Agena Bioscience® in the News

Agena Bioscience Introduces the Hemo ID Panel for Blood Group Genotyping at the 33rd International Congress of the ISBT in Seoul, Korea

4 June 2014

Swiss Red Cross Study Recommends Replacing Kell, Kidd, Duffy Serotyping with Genotyping

San Diego, Calif., June 4, 2014/PRNewswire/ — Agena Bioscience, Inc., which recently acquired the Bioscience business of Sequenom, Inc., today, introduced the Hemo ID Blood Group Genotyping Panel for the MassARRAY® System following a Swiss Red Cross study using a beta version of the panel published in the journal Transfusion1. The study, which genotyped and serotyped more than 4,000 blood donors for the Kell, Kidd, and Duffy blood group systems, observed a concordance of more than 99% between serotyping and genotyping. Discrepancies were primarily a result of erroneous serologic profiles or, in three cases, newly observed silencing alleles.

The study’s authors concluded that “serotyping should be replaced by genotyping for donors’ blood groups encoded by KEL, SLC14A1, and DARC,” based on consideration of Agena Bioscience’s MassARRAY genotyping technology’s specificity, throughput, quality, and cost. Although a full cost-effectiveness study was not conducted, MassARRAY based genotyping was found to be “comparable to, or even lower in cost than, conventional serology.”

“Preventing potentially fatal alloimmunizations in a significant percentage of blood transfusion recipients requires assessment of blood group systems beyond ABO and RhD. Of these, the Kell, Kidd, and Duffy systems are the most clinically significant,” explained Dr. Christoph Gassner, the lead researcher on the study published in Transfusion and the Head of Research and Development at the Swiss Red Cross’ Blood Transfusion Service in Zurich, Switzerland.

“Our study conclusively shows that the MassARRAY System and our genotyping assay designs can correctly predict the Kell, Kidd, and Duffy blood groups for greater than 99% of all Swiss blood donors. The MassARRAY System’s open format even enabled us to discover some new silencing alleles found in less than 1% of our study population,” said Gassner. “The technology holds great potential for precision genotyping of frequent donors’ blood groups to ensure safe blood transfusions, particularly for recipients requiring continual transfusions.”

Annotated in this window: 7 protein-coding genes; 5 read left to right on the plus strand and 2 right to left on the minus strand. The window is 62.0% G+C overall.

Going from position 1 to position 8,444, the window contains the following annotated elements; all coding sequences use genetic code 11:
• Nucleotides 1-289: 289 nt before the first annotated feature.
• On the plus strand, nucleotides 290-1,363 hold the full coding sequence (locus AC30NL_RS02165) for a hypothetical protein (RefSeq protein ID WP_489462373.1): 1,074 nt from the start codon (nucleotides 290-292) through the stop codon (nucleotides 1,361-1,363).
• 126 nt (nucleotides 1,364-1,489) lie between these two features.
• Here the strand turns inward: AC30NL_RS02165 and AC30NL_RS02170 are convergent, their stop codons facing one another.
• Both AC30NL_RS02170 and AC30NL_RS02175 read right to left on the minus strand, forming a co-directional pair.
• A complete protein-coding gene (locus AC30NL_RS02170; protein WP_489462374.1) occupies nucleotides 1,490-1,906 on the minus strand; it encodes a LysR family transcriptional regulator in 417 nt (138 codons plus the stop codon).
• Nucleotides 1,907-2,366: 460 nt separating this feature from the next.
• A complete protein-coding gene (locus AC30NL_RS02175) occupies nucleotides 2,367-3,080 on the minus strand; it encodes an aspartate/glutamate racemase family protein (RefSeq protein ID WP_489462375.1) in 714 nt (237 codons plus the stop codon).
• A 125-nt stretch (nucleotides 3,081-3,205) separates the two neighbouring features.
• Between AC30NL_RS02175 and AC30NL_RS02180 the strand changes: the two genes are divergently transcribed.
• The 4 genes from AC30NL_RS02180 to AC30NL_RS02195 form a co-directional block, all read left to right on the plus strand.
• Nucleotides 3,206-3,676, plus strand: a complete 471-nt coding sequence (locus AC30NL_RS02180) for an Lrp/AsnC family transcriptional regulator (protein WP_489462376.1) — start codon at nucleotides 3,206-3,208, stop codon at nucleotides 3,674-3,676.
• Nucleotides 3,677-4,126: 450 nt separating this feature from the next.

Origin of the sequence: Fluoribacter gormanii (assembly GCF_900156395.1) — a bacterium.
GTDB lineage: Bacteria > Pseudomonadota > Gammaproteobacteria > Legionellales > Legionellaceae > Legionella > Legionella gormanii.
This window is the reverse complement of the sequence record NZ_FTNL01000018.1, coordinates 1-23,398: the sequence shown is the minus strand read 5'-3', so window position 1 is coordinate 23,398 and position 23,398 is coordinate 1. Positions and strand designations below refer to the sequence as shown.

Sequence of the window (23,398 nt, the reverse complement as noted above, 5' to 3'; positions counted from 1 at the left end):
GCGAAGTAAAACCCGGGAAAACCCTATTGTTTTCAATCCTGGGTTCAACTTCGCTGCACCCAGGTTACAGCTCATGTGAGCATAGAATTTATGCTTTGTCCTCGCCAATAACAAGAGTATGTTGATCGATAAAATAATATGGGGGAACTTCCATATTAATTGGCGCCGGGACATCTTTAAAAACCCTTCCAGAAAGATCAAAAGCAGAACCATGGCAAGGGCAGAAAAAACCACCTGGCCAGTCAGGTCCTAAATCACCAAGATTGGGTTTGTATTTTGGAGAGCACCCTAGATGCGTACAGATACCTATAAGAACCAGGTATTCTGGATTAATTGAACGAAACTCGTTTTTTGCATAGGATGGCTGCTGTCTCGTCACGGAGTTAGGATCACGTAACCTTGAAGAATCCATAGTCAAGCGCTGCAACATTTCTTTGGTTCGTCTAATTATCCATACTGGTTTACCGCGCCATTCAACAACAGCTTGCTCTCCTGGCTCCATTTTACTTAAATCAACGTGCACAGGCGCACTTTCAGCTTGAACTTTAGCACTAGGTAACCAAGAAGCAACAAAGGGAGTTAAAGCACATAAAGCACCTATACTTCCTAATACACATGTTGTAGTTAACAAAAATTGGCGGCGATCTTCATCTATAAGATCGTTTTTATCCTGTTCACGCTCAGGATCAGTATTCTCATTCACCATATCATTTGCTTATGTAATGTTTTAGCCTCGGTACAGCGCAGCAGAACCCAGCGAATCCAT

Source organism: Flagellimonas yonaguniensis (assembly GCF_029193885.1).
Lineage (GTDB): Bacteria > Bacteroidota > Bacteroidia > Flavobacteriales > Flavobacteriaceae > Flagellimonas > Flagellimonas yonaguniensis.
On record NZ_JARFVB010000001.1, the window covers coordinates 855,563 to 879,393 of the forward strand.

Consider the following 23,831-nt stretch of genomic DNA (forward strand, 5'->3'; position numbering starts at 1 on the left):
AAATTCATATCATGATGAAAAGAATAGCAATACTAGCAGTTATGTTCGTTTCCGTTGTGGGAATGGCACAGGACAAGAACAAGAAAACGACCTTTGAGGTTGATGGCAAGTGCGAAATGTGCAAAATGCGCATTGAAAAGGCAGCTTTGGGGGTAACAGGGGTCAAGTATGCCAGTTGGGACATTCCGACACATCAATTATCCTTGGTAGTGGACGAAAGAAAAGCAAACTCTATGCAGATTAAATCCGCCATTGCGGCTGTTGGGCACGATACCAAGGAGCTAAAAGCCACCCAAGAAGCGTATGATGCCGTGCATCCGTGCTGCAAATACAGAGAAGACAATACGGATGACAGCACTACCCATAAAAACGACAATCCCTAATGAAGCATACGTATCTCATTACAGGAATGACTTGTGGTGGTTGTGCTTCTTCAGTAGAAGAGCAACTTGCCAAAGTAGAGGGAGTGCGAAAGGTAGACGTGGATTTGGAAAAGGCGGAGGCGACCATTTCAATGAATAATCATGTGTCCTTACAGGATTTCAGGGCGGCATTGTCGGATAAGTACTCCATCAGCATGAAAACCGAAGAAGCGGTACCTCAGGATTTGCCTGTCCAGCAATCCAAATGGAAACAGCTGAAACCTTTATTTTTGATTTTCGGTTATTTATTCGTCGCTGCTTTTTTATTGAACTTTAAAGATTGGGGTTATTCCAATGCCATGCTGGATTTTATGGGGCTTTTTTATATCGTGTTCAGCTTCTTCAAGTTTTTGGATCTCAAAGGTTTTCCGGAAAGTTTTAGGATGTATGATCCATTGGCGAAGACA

“The Blood Transfusion Service, Zurich and Agena Bioscience will continue to deepen this already productive collaboration by expanding our validation studies to other blood group systems, including the MNS system and other blood diseases,” said Dr. Beat Frey, Director of Hematology and Laboratory Medicine at the Swiss Red Cross’ Blood Transfusion Service in Zurich.

Agena Bioscience’s new research use only Hemo ID Blood Group Genotyping Panel is a DNA-based antigen typing technology for erythrocytes, platelets, and neutrophils. The panel generates predicted phenotypes for 23 platelet and neutrophil antigens as well as 101 antigens in 16 blood group systems (Kell-Kidd-Duffy, MNS, Rare Blood Groups, RHD- RHCE Broad, RHD Variant, and HPA & HNA). A unique RHD Broad module enables assignment of zero, one or two copies of RHD.

In 2013, the Swiss Red Cross scientists published in Transfusion Medicine Reviews its first study assessing the MassARRAY system’s reliability and sensitivity for blood group genotyping a wide range of blood groups, including many rhesus variants.

“The modular design of the Hemo ID Blood Group Genotyping Panel allows researchers to either run the comprehensive panel or to select from the six Hemo ID sub-panels. This flexibility enables the researchers to focus on the content of their interest and save both cost and time,” said John Lillig, the Chairman and interim CEO of Agena Bioscience. “The Hemo ID Panel is an important addition to our applications portfolio in a market segment that is primed to adopt DNA-based blood group typing as a powerful complement to traditional serotyping.”

The Hemo ID panel utilizes the MassARRAY Analyzer 4 MALDI-TOF mass spectrometer and the iPLEX® Pro chemistry for end-point PCR and single nucleotide extension and termination reactions. A modular format allows comprehensive or focused analyses of up to 3000 genomic DNA samples in eight hours.

For more information on the Hemo ID Blood Group Genotyping Panel, visit our Blood Typing page.



1 Meyer, S. et al. High-throughput Kell, Kidd, and Duffy matrix-assisted laser desorption/ionization, time-of-flight mass spectrometry-based blood group genotyping of 4000 donors shows close to full concordance with serotyping and detects new alleles. Transfusion. (2014). doi:10.1111/trf.12715